Imaging system captures pianist movements for analysis

Academics at the University of Southampton (Southampton, UK) are using motion capture technology to examine the way pianists play the piano.

Academics at the University of Southampton are using a motion captrue system known as HAWK (Hand And Wrist Kinematics) to examine the way pianists play
Academics at the University of Southampton are using a motion captrue system known as HAWK (Hand And Wrist Kinematics) to examine the way pianists play

Academics at the University of Southampton (Southampton, UK) are using motion capture technology to examine the way pianists play the piano.

By using a unique kinematic measurement system known as HAWK (Hand And Wrist Kinematics), the researchers can look at individual pianists' playing technique. This will not only provide an insight into the posture of their hands on the keys and the movements they use, it may also be used to show how this translates into the unique sound they create.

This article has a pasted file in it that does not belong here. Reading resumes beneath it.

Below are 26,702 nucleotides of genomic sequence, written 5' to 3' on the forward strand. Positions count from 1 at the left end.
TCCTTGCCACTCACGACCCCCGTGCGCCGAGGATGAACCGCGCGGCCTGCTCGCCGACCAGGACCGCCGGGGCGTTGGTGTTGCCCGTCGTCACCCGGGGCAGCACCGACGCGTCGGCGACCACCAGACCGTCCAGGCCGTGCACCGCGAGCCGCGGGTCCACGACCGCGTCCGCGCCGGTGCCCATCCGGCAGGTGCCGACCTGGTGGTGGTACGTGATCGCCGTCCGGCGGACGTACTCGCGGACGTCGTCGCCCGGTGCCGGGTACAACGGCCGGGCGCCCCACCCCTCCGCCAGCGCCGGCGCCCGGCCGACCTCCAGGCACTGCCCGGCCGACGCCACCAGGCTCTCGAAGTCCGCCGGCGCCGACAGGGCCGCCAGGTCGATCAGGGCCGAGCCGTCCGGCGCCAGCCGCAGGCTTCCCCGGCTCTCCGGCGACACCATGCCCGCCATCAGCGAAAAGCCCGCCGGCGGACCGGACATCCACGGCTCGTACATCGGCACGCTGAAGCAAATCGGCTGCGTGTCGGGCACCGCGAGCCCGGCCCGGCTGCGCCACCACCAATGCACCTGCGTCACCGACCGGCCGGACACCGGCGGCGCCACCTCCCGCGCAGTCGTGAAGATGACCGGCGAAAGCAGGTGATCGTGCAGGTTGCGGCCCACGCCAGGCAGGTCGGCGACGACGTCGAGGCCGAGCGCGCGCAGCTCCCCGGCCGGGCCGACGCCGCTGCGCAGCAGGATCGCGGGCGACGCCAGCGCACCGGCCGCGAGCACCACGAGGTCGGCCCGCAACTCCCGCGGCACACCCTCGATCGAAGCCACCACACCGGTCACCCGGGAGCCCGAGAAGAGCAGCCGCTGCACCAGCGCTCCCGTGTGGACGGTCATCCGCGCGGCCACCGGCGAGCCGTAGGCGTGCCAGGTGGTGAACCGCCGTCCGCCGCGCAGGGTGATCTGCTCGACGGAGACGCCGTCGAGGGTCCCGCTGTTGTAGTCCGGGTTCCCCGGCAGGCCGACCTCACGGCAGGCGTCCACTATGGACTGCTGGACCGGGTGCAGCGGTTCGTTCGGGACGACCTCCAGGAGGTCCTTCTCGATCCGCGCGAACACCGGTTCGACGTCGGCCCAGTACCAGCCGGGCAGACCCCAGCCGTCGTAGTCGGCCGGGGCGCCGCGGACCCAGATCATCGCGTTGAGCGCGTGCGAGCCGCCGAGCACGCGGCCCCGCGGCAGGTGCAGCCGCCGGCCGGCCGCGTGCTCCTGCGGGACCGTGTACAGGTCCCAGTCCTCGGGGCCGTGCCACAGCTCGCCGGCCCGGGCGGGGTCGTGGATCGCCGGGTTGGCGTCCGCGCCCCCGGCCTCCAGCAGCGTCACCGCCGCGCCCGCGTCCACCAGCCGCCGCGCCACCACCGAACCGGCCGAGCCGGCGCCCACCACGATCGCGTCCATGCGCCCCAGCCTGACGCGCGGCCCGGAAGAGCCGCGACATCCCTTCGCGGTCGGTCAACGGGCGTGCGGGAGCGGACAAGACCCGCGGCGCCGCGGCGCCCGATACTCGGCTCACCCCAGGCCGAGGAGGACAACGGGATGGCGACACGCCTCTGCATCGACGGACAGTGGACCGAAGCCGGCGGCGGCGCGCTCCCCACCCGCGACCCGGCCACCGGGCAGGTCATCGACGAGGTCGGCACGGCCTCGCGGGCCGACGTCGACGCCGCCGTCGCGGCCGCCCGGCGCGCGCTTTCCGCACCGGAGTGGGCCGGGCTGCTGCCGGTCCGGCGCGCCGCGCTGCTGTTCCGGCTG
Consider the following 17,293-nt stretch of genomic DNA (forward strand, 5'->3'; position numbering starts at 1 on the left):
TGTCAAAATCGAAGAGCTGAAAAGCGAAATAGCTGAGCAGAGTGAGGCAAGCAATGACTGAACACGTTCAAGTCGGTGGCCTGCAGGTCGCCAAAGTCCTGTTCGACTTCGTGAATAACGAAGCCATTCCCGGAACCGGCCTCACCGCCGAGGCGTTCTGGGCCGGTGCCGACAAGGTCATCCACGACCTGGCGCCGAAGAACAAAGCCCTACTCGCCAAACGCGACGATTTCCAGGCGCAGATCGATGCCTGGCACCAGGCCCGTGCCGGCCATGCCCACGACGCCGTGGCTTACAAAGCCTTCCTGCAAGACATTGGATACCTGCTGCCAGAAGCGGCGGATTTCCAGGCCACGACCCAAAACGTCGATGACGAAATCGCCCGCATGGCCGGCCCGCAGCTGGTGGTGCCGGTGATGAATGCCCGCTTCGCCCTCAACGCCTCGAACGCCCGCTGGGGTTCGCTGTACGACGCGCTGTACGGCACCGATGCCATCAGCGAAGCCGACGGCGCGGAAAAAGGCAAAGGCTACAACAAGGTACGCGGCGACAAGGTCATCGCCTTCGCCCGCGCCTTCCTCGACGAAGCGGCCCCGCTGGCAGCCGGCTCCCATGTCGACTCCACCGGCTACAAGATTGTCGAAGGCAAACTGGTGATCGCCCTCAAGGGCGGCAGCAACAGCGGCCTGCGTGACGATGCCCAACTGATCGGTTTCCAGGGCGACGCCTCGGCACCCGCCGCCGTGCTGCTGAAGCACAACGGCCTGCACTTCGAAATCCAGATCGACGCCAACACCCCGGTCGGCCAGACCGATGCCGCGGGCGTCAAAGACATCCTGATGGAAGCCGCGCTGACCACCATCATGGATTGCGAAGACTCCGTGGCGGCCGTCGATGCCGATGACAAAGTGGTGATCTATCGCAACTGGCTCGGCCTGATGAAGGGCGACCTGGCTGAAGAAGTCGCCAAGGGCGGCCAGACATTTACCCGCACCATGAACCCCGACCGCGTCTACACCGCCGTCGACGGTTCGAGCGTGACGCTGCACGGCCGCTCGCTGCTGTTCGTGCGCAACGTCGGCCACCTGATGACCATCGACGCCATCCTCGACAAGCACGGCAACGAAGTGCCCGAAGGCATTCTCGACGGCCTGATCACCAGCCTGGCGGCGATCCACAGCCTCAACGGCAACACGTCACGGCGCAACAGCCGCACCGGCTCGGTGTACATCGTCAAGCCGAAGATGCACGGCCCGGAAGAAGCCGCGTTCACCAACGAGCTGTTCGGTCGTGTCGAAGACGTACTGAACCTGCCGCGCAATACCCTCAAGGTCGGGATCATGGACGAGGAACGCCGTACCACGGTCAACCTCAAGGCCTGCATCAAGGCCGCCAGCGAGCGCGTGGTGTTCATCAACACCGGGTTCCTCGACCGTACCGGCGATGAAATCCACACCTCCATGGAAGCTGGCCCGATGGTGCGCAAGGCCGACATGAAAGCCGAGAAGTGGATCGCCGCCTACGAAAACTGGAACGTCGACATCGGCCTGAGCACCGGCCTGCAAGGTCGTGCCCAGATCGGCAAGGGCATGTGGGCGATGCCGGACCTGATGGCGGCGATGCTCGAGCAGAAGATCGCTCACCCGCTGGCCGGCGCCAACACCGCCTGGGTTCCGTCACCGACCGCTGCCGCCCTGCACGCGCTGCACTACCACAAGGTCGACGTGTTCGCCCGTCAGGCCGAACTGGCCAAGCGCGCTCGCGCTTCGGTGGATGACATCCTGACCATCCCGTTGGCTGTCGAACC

The project is being led by pianist and University of Southampton music professor David Owen Norris and health sciences academic Dr. Cheryl Metcalf.

Metcalf, who designed, developed, and validated the HAWK motion capture system, said that it comprised twelve Vicon infrared (IR) cameras and two Basler reference cameras that capture the movement of markers in 3-D space. After capturing the movement of the markers, software then reconstructs the movement of the pianists' hand movements.

Owen Norris and Metcalf hope the researchers can use the system to build an archive of pianists playing techniques, from music students to concert pianists, for biomechanical analysis. The research will also provide new information that could be useful in combating repetitive strain injury, which is a common problem for pianists.

A video of the HAWK technology in action is available on YouTube.

-- By Dave Wilson, Senior Editor, Vision Systems Design

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